I wish they'd just simply kick out the complete management team and, if necessary, poach some capable people from other airlines - or maybe "borrow" some managers from some of their partner airlines... and they better be quick about it, before one of these idiots does real longterm damage to SAA.

Regards,
Frank



Smile - it confuses people!
User currently offlineAndz From South Africa, joined Feb 2004, 8453 posts, RR: 10
Reply 4, posted (9 years 3 months 3 days 22 hours ago) and read 3791 times:
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Quoting Leskova (Reply 3):
poach some capable people from other airlines

http://www.airliners.net/discussions...general_aviation/read.main/2067788



After Monday and Tuesday even the calendar says WTF...
User currently offlineAtmx2000 From United States of America, joined Oct 2004, 4576 posts, RR: 37
Reply 5, posted (9 years 3 months 3 days 22 hours ago) and read 3790 times:

It could be some other party offered compensation to SAA for offering planes to Jet, or perhaps some decision maker at SAA got a kickback from an interested party for offering leases to Jet at a lower price than could otherwise be received.


ConcordeBoy is a twin supremacist!! He supports quadicide!!
User currently offlineLeskova From Germany, joined Oct 2003, 6075 posts, RR: 70
Reply 6, posted (9 years 3 months 3 days 22 hours ago) and read 3773 times:

Andz, thanks for that link - I must have completely missed that.

Now all SAA has to do is get more capable people that way... Big grin



Smile - it confuses people!
User currently offlinePrebennorholm From Denmark, joined Mar 2000, 6451 posts, RR: 54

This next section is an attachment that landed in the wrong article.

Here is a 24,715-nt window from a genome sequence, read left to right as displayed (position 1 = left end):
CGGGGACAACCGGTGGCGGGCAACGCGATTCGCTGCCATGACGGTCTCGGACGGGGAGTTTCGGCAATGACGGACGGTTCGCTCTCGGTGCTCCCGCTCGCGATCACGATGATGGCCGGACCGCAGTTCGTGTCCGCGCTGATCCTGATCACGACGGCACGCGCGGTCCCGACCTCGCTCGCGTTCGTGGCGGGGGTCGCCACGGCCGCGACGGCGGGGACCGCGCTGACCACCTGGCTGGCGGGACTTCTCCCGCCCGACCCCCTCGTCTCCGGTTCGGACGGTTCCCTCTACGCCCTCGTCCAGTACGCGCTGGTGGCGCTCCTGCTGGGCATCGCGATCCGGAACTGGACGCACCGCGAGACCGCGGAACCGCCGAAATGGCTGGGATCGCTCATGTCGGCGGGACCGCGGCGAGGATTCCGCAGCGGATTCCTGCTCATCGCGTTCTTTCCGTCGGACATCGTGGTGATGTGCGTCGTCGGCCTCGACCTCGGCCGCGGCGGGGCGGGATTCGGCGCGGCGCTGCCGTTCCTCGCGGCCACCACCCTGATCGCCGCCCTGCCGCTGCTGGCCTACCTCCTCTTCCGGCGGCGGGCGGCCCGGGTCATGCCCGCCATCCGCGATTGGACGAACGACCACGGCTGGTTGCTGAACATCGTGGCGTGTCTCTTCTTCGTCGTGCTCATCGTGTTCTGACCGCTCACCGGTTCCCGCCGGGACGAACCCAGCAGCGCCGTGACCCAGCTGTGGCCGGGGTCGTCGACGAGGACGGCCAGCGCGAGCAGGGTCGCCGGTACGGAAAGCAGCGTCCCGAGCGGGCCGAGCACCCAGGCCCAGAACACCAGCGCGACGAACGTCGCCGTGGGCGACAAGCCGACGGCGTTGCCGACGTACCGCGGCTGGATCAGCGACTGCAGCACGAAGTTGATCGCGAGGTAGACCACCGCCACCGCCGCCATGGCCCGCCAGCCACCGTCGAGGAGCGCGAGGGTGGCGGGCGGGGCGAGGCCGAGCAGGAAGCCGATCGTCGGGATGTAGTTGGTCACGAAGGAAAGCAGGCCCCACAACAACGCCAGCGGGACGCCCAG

Reply 7, posted (9 years 3 months 3 days 22 hours ago) and read 3781 times:

There is a lot more to "leasing" than just leasing price. Especially something called "risk".

Many years ago SAS leased an unused A300 to an operator in Egypt.

It didn't last long until the operator went bust.

While things were sorted out with the various creditors the plane was sized by the Egyptian authorities. That took six months.

When a SAS crew was finally allowed to retrieve the plane, it was hardly in flyable condition.

The plane had been standing in the desert heat for six months without having the lavs cleaned after last flight. They had an extremely smelly flight back home with a plane which needed an expensive caretaking hand in many respects, plus an entirely new interior.



Always keep your number of landings equal to your number of take-offs, Preben Norholm
User currently offlineSA7700 From South Africa, joined Dec 2003, 3431 posts, RR: 25
Reply 8, posted (9 years 3 months 3 days 22 hours ago) and read 3750 times:
AIRLINERS.NET CREW
HEAD MODERATOR

Quoting Leskova (Reply 1):
Those possibilities aside, some of the decisions taken by SAA's management team are... well... strange, to use a friendly word for it.